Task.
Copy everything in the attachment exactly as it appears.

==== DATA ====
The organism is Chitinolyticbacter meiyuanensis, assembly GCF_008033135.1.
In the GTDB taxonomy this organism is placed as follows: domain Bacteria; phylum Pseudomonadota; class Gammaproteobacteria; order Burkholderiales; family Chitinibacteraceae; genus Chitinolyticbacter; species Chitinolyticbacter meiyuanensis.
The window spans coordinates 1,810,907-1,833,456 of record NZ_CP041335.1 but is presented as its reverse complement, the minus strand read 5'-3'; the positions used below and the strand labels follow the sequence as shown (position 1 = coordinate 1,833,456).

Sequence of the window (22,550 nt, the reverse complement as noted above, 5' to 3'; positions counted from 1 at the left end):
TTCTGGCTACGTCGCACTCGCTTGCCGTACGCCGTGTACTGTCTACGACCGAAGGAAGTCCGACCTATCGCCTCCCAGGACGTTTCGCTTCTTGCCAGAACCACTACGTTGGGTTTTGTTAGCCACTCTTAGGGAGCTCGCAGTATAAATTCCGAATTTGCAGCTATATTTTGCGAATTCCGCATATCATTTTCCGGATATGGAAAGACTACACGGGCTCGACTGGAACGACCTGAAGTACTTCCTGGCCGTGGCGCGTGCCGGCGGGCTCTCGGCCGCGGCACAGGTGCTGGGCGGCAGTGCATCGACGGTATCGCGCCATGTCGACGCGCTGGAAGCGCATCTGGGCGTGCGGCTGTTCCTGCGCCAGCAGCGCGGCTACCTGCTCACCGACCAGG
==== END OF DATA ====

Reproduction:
The organism is Chitinolyticbacter meiyuanensis, assembly GCF_008033135.1.
In the GTDB taxonomy this organism is placed as follows: domain Bacteria; phylum Pseudomonadota; class Gammaproteobacteria; order Burkholderiales; family Chitinibacteraceae; genus Chitinolyticbacter; species Chitinolyticbacter meiyuanensis.
The window spans coordinates 1,810,907-1,833,456 of record NZ_CP041335.1 but is presented as its reverse complement, the minus strand read 5'-3'; the positions used below and the strand labels follow the sequence as shown (position 1 = coordinate 1,833,456).

Sequence of the window (22,550 nt, the reverse complement as noted above, 5' to 3'; positions counted from 1 at the left end):
TTCTGGCTACGTCGCACTCGCTTGCCGTACGCCGTGTACTGTCTACGACCGAAGGAAGTCCGACCTATCGCCTCCCAGGACGTTTCGCTTCTTGCCAGAACCACTACGTTGGGTTTTGTTAGCCACTCTTAGGGAGCTCGCAGTATAAATTCCGAATTTGCAGCTATATTTTGCGAATTCCGCATATCATTTTCCGGATATGGAAAGACTACACGGGCTCGACTGGAACGACCTGAAGTACTTCCTGGCCGTGGCGCGTGCCGGCGGGCTCTCGGCCGCGGCACAGGTGCTGGGCGGCAGTGCATCGACGGTATCGCGCCATGTCGACGCGCTGGAAGCGCATCTGGGCGTGCGGCTGTTCCTGCGCCAGCAGCGCGGCTACCTGCTCACCGACCAGG